Premier Lai pledges to protect citizens’ health and ensure energy reliability

  • Date: 2018-05-04
  • Source: Department of Information Services, Executive Yuan

Premier Lai Ching-te appeared before the Legislature on Friday to deliver a special report and answer questions on the Executive Yuan’s energy policy, saying that a responsible government will protect the health of its citizens and ensure the reliability of the nation’s energy supplies.

During the report, the premier also made three pledges:
1. Taiwan will achieve its goal of becoming nuclear-free by 2025 as scheduled.
2. The government will stabilize the nation’s power supply, first by addressing the severe energy shortage in northern Taiwan, and then by balancing energy supplies for all regions while the north continues to develop.
3. To cut air pollution across the nation including the north, the government will continue to carry out the Air Pollution Control Act, promote clean air action plans, move away from gasoline-powered vehicles and reduce emissions from power plants.

Regarding the second reactor at the No. 2 nuclear power plant, the Executive Yuan has directed the Ministry of Economic Affairs to closely oversee the Taiwan Power Co. as it restarts the reactor. Crews must make safety a top priority, respect professional opinion, and follow standard operating procedures to ensure that the reactor operates safely. Without safety, the reactor cannot resume operations, the premier reiterated.

The renovation of the Shen-ao Power Station also comes in response to shortages of electricity in northern Taiwan, said Premier Lai. Over the past five years, northern Taiwan has experienced annual shortfalls of 13.3 billion kilowatt-hours (kWh), and in Taipei City and New Taipei City the shortfalls have risen even higher to 17.4 billion kWh. Such shortages will only grow more severe once Taiwan’s No. 1 and No. 2 nuclear power plants are decommissioned. With massive investment projects in central and southern Taiwan currently underway, growing electricity use in these regions will leave no spare capacity over the long term to feed demand in northern Taiwan, thus compounding the problem.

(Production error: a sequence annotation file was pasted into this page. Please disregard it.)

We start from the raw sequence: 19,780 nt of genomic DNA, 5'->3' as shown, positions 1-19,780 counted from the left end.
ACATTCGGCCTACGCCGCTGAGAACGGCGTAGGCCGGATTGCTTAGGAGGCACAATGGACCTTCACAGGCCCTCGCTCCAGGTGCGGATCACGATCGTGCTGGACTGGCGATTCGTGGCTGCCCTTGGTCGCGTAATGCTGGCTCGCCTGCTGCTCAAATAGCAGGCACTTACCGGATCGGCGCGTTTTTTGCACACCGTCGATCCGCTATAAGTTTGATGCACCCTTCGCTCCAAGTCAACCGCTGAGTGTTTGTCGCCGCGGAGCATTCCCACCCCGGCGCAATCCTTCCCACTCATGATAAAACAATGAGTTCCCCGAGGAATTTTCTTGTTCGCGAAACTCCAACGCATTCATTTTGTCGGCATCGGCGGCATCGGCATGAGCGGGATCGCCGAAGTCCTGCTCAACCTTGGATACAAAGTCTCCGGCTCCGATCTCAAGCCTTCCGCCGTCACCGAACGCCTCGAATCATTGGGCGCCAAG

A responsible government must therefore move quickly to respond, the premier said. The modernization of the Shen-ao Power Station will help restore the regional balance of generating capacity and ensure continued development in northern Taiwan.

As for air quality, the current capacity of the two generators at the Shen-ao Power Station has already been lowered from the designed 800,000 kW to 600,000 kW, said the premier, and the generators’ high-efficiency ultra-supercritical technology will further reduce emissions. In addition, over one third of the project’s budget will be used to acquire advanced air-pollution-control equipment that will cut emissions by around 70 percent.

In light of Taiwan’s commitment to phase out nuclear power by 2025 in favor of clean energy sources, as well as conservation, pollution-control and carbon-reduction efforts at the central and local levels, the overall amount of air pollution in northern Taiwan attributable to power generation will actually be lower when the Shen-ao Power Station comes online in 2025 than compared with 2017. Restarting operations in Shen-ao therefore is clearly no cause for air pollution concerns, the premier assured.